Bishop Dan Edwards, who heads the Nevada diocese, confirmed the resignation and said that because Parry remains a priest, the diocese is investigating internally to determine whether any further action needs to be taken against him.
From Catholic News- An ex-Anglican theologian said the new ordinariate expected next year would likely enhance the liturgical culture of the post-conciliar Catholic Church, reports the Record.
Dr Tracy Rowland, the author of Ratzinger's Faith: the Theology of Pope Benedict XVI and Benedict XVI: A Guide for the Perplexed, said many commentators have observed an affinity between the Anglo-Catholic approaches to liturgy and the Pope's own liturgical theology."In particular, (Pope Benedict) is very concerned about what he has variously described as 'parish tea party' liturgy, 'pastoral pragmatism', 'emotional primitivism', 'Sacro-pop' and 'utility music'," Dr Rowland told an Anglican Ordinariate Festival in Melbourne on 11 June.Dr Rowland said that, in her personal experience, the barriers to full communion with the Catholic Church are primarily cultural rather than doctrinal.
The Diocese of Amichi, Anglican Communion, has banned new couples from celebrating church wedding before their traditional engagement.
Couples in Igboland often fixed both church and traditional weddings on the same day to save cost. But the Bishop of the Diocese in Anambra State, Rt. Rev. Ephraim Ikeakor, disagreed with the arrangement, and banned the practise.
Ikeakor, who also banned wedding celebration for pregnant ladies, also declared as unacceptable the conferment on its members with Ozo title, especially those already admitted into Knighthood.
Bishop Ikeakor, who announced these measures at the 3rd Session of the First Synod of the Diocese at Unubi, Nnewi South Local Government Area of Anambra State, also banned its members from collecting goods on credit on behalf of the church during harvest ceremonies as well as shooting of dane guns during burial and funeral rites.
Birmingham's Linn Park has seen many a protest in its day, including civil rights marches of the early 1960s and the anti-war rallies later in the decade.
It was the scene of attacks by Bull Connor's dogs and fire hoses against peaceful protesters, attacks that created images that defined Birmingham for many years.
And while we are certain there will be no violence when more than a dozen groups march on the park Saturday evening, it does seem an apt venue for a protest aimed at Alabama's harsh new immigration law, which has the potential to stigmatize Hispanics.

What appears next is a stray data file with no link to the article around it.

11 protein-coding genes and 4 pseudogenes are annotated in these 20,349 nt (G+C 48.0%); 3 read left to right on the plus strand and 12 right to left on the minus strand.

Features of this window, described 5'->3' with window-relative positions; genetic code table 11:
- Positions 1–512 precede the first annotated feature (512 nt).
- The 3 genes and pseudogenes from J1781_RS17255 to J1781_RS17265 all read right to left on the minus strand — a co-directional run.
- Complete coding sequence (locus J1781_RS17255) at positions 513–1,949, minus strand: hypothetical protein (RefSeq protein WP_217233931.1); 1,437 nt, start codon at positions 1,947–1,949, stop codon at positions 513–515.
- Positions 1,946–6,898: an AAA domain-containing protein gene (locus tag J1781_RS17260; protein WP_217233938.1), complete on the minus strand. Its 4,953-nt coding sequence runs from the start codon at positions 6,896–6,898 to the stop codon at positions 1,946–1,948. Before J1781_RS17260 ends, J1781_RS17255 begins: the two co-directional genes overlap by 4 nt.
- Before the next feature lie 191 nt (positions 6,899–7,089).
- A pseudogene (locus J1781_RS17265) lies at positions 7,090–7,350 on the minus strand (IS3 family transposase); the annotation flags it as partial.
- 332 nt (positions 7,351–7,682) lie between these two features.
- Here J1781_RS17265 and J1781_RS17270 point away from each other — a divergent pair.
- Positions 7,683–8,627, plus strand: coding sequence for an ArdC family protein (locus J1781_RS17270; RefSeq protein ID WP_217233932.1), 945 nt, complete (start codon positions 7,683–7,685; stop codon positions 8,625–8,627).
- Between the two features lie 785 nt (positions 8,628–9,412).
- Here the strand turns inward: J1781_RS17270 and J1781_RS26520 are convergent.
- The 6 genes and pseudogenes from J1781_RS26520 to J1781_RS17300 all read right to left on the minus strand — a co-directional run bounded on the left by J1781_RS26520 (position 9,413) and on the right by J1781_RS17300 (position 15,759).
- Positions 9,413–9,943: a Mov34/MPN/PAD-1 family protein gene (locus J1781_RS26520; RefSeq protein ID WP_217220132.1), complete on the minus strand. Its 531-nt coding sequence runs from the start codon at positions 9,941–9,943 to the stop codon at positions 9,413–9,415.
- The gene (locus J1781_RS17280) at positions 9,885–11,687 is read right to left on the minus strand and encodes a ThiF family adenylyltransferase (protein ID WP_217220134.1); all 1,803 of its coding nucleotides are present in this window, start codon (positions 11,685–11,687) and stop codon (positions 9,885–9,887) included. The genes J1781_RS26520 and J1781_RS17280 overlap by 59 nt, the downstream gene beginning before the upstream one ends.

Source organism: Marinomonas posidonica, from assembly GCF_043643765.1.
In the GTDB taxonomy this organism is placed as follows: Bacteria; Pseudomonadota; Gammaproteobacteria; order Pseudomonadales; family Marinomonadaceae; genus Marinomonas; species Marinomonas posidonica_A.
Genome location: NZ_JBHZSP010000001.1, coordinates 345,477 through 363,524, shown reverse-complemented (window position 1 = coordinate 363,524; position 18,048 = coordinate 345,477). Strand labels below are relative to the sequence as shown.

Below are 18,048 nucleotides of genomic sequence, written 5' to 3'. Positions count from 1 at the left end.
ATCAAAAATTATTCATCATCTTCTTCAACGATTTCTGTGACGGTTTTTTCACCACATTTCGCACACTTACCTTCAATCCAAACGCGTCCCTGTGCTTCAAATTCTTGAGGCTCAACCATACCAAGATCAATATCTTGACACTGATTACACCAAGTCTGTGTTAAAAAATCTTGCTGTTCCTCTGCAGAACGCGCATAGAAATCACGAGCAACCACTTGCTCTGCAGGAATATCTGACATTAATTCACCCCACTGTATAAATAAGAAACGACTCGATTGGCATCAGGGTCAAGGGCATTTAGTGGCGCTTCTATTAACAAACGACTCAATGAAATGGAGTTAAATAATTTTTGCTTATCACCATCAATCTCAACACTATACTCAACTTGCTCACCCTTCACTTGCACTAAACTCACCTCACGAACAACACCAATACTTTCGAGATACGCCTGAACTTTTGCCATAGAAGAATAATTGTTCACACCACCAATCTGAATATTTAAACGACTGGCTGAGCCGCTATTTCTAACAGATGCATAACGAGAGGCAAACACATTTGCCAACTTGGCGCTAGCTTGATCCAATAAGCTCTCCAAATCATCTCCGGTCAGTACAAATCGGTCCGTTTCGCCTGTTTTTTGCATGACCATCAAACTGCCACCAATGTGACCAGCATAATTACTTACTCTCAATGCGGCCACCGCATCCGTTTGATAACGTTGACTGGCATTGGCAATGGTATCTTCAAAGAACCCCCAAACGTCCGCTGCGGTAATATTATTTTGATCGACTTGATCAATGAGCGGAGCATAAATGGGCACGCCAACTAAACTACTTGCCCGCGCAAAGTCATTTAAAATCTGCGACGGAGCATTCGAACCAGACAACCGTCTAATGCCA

Billed as an "interfaith candle march," organizers say the new law is unjust and that they are specifically worried about possible restrictions on church ministries. Among the groups planning the march are the Episcopal Diocese of Alabama, Greater Birmingham Ministries, the Alabama Coalition for Immigrant Justice and the Hispanic Interest Coalition of Alabama.
Attorneys agreed today on restitution in the amount of $113,000 in the case of a bookkeeper who embezzled money from the Episcopal church in Tustin where she worked, a prosecutor said.
Elyse Marie Kennedy, 37, pleaded guilty March 24 to two felony counts of forgery and admitted sentencing enhancements for taking more than $50,000.
At a restitution hearing today, Deputy District Attorney Sean O'Brien agreed with the woman's defense attorneys that she should pay back $113,000 of the $129,000 she stole from St. Paul's Episcopal Church between 2007 and 2009.
Church members were OK with the restitution amount, and an order from Orange County Superior Court Judge Erick Larsh will be forthcoming, O'Brien said.
It's not known if Kennedy can pay back the money, but the court order prevents her from using a bankruptcy declaration to free her from the debt, and her future wages could be garnished, O'Brien said.
Kennedy, who was sentenced March 24 to nearly three years in state prison, was solely responsible for overseeing the church's financial records and wrote 154 checks to herself from the church's bank accounts, O'Brien said.
St. Luke’s Church will make a pilgrimage from Anglicanism to Roman Catholicism without leaving its historic location at 53rd Street and Annapolis Road in Bladensburg, Md.
The Rev. Mark Lewis, rector of St. Luke’s since 2006, praises the Rt. Rev. John B. Chane, Bishop of Washington, for the arrangement, in which St. Luke’s will lease the facilities from the Diocese of Washington and has an option to buy the property.
“We have a relationship that is mutually respectful,” Lewis said in an interview with The Living Church. He appreciates where I am theologically, and I know he appreciates the parish.”
Bishop Chane sounded similar notes in a joint news release issued by the Diocese of Washington and the Roman Catholic Archdiocese of Washington.